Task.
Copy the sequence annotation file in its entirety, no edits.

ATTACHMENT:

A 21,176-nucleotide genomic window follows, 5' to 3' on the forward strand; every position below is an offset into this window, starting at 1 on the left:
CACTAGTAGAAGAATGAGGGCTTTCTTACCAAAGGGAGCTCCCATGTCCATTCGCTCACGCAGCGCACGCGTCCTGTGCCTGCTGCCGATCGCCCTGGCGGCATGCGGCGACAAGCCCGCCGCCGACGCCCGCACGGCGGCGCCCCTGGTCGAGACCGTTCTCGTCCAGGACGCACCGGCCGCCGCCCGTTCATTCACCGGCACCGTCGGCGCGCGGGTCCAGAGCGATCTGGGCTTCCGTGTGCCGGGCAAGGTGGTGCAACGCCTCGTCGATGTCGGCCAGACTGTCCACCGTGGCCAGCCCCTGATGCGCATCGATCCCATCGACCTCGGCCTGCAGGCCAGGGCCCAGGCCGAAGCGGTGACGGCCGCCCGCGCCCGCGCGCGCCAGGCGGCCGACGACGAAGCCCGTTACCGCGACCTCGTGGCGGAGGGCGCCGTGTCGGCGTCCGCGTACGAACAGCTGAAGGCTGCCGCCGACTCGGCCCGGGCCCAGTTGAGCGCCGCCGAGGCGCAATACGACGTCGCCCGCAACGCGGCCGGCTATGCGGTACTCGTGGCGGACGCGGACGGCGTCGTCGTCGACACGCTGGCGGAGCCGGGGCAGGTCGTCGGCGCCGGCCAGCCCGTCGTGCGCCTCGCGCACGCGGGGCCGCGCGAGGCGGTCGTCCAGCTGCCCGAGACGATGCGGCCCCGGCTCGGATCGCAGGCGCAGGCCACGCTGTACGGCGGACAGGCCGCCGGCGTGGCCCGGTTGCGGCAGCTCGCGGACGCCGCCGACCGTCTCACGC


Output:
A 21,176-nucleotide genomic window follows, 5' to 3' on the forward strand; every position below is an offset into this window, starting at 1 on the left:
CACTAGTAGAAGAATGAGGGCTTTCTTACCAAAGGGAGCTCCCATGTCCATTCGCTCACGCAGCGCACGCGTCCTGTGCCTGCTGCCGATCGCCCTGGCGGCATGCGGCGACAAGCCCGCCGCCGACGCCCGCACGGCGGCGCCCCTGGTCGAGACCGTTCTCGTCCAGGACGCACCGGCCGCCGCCCGTTCATTCACCGGCACCGTCGGCGCGCGGGTCCAGAGCGATCTGGGCTTCCGTGTGCCGGGCAAGGTGGTGCAACGCCTCGTCGATGTCGGCCAGACTGTCCACCGTGGCCAGCCCCTGATGCGCATCGATCCCATCGACCTCGGCCTGCAGGCCAGGGCCCAGGCCGAAGCGGTGACGGCCGCCCGCGCCCGCGCGCGCCAGGCGGCCGACGACGAAGCCCGTTACCGCGACCTCGTGGCGGAGGGCGCCGTGTCGGCGTCCGCGTACGAACAGCTGAAGGCTGCCGCCGACTCGGCCCGGGCCCAGTTGAGCGCCGCCGAGGCGCAATACGACGTCGCCCGCAACGCGGCCGGCTATGCGGTACTCGTGGCGGACGCGGACGGCGTCGTCGTCGACACGCTGGCGGAGCCGGGGCAGGTCGTCGGCGCCGGCCAGCCCGTCGTGCGCCTCGCGCACGCGGGGCCGCGCGAGGCGGTCGTCCAGCTGCCCGAGACGATGCGGCCCCGGCTCGGATCGCAGGCGCAGGCCACGCTGTACGGCGGACAGGCCGCCGGCGTGGCCCGGTTGCGGCAGCTCGCGGACGCCGCCGACCGTCTCACGC